Due to horrifying cold and some reasonable concerns by drivers about the safety of piloting a double-decker bus on incredibly icy roads, I’m spending a few more days in Columbus, Ohio, complete with cuddling and this hot chocolate. Stay warm and safe, lovely readers! Here’s some links to read by the fire.
1. To be honest, I expected this study, When Sex Doesn’t Sell: Using Sexualized Images of Women Reduces Support for Ethical Campaigns, to be poorly conducted. I was pleasantly surprised to see attention to confounding variables and replications!
In Study 1, a sample of Australian male undergraduates (N = 82) viewed PETA advertisements containing either sexualized or non-sexualized images of women. Intentions to support the ethical organization were reduced for those exposed to the sexualized advertising, and this was explained by their dehumanization of the sexualized women, and not by increased arousal. Study 2 used a mixed-gender community sample from the United States (N = 280), replicating this finding and extending it by showing that behaviors helpful to the ethical cause diminished after viewing the sexualized advertisements, which was again mediated by the dehumanization of the women depicted. Alternative explanations relating to the reduced credibility of the sexualized women and their objectification were not supported.
2. Voldemort! Horcruxes! Harry Potter name-calling! This is international diplomacy. No, really, it is.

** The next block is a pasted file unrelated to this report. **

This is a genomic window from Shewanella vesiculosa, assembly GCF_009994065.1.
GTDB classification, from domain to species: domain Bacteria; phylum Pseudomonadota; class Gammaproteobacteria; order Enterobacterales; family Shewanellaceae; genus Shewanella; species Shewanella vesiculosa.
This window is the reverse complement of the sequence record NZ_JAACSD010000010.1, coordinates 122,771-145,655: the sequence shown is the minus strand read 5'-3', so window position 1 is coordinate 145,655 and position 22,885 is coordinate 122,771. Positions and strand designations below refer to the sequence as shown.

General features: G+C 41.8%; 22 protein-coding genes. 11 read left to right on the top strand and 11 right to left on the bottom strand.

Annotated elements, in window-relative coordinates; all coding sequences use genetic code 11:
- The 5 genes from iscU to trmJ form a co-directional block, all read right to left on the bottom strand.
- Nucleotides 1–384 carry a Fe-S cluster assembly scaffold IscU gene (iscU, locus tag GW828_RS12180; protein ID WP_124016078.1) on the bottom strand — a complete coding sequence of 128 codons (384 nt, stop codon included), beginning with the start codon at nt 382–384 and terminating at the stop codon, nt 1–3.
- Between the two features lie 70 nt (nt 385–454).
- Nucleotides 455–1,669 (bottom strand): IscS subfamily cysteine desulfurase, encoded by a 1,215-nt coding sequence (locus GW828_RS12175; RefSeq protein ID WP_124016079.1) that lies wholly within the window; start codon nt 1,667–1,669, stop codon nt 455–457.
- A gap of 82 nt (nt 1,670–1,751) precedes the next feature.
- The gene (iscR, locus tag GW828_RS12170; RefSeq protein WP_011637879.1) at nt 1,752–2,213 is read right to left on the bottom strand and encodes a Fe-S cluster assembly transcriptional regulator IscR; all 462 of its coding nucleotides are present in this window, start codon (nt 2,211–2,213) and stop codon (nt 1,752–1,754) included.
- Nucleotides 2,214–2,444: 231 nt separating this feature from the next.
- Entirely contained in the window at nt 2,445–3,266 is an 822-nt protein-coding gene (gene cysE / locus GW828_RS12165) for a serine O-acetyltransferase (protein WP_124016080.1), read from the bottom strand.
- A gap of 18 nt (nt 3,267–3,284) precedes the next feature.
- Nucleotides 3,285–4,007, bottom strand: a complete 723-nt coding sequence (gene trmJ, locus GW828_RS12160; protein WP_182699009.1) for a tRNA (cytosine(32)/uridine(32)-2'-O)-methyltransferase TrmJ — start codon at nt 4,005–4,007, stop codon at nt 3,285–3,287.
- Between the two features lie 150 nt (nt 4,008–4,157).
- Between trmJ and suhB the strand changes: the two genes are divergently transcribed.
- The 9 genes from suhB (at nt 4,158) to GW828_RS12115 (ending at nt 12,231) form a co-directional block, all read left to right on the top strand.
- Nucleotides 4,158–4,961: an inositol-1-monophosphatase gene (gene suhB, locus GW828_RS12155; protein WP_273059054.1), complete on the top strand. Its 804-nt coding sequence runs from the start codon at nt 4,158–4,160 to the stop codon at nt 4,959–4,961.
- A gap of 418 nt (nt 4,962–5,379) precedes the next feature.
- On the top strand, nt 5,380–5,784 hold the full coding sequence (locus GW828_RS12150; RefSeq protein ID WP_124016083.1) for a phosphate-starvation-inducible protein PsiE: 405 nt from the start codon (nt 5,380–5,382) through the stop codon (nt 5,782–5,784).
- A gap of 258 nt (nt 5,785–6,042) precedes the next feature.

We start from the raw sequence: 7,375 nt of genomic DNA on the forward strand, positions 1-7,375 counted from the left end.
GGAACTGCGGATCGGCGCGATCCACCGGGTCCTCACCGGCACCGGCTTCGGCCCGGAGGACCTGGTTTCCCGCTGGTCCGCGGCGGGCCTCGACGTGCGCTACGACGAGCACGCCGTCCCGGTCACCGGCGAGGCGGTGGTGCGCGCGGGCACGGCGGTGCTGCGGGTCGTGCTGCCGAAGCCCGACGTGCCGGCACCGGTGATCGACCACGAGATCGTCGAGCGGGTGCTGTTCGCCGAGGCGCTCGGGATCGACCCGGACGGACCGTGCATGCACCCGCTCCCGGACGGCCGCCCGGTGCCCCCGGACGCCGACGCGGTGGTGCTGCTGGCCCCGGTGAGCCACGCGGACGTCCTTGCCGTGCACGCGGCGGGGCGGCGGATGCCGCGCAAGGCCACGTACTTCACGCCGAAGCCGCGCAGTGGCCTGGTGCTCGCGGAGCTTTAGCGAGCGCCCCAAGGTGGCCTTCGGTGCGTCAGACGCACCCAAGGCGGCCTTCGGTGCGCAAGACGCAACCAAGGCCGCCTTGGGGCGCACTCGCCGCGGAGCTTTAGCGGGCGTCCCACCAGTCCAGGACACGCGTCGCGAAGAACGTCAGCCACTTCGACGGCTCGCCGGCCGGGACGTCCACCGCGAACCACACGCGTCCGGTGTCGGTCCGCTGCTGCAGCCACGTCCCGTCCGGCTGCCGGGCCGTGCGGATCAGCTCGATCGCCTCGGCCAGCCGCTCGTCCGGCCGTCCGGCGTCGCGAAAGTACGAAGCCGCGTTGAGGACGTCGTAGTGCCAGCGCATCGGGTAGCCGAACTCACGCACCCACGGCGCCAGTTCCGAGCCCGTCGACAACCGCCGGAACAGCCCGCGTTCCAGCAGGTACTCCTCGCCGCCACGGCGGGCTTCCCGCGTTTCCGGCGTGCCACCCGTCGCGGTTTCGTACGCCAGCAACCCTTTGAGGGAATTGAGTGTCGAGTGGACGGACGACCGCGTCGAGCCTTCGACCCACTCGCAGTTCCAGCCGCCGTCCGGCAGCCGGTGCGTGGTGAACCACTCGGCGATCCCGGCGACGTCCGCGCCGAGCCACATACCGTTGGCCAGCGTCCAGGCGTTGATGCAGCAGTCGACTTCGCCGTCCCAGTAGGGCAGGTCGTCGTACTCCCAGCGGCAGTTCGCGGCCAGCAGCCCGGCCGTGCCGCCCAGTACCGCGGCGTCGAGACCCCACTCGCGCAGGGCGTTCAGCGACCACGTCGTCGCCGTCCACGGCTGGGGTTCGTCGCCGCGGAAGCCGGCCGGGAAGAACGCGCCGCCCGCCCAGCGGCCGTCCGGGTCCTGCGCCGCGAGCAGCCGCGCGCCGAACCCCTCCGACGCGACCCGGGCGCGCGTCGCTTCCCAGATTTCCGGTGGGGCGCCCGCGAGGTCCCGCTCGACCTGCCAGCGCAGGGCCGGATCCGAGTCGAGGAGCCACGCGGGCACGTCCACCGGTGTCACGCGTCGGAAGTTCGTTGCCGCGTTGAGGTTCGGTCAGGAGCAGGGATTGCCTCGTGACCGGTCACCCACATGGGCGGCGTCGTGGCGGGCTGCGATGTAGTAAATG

3. You should definitely not listen if you find discussion of childhood sexual abuse triggering or especially unpleasant, but This American Life did a segment on recovered memories. The movement, which is an embarrassing chapter of psychotherapy, involved therapists assisting and encouraging their clients in falsifying memories, usually about sexual abuse (though you’ve likely heard of the satanic ritual abuse cases). TAL interviews one victim of the therapy, and Linda Ross, a therapist who practiced this therapy, implanting false memories for years, before recanting.
4. This. This so much. Even my favorite books–those by Tamora Pierce, with feminist, strong, spidren-slaying heroines–play into this trope. I’m quite sure that Cosmo and fashion models aren’t realistic models, but find me an admired protagonist woman who isn’t slim or lanky or statuesque. (Source article wasn’t my favorite, but is here)
One of the most insightful things I’ve ever read about eating disorders and body esteem in general was a comment on my blog a while ago that I regret being unable to find now. The writer was saying that most people think girls want to be skinny because of Hollywood and Vogue. This girl wanted to be skinny because she wanted to be a protagonist.
She didn’t expose herself to mainstream fashion magazines or TV; she was interested in art films and books and indie music. But no matter how alternative the movie, the protagonist was almost always skinny. And wanting to be a protagonist means wanting to be someone, as most people do. Apparently, your story is only worth hearing, you’re only someone, if you’re skinny—it’s like, theblueprint of a human. Once that’s down, you’re allowed to be as interesting and protagonist-y as you want! Apparently.
No matter how much people our age have been raised on girl power and believe in yourself and you are beautiful, ignoring the beauty standards of the culture we live in is close to impossible. And as this lady pointed out, these standards and expectations exist outside mainstream culture like reality TV and tabloids; they exist in punk and indie cultures, in “artsy” Tumblr cultures that are all about looking like a fairy, but only if you’re a skinny white girl.
5. I’m not planning to have children, but this post by Julia was wonderful. What would you add. (Twitter friend suggested identifying enemies and responding appropriately to hate, Facebook friend suggested rhetoric and argument, particularly assessing the claims of others.)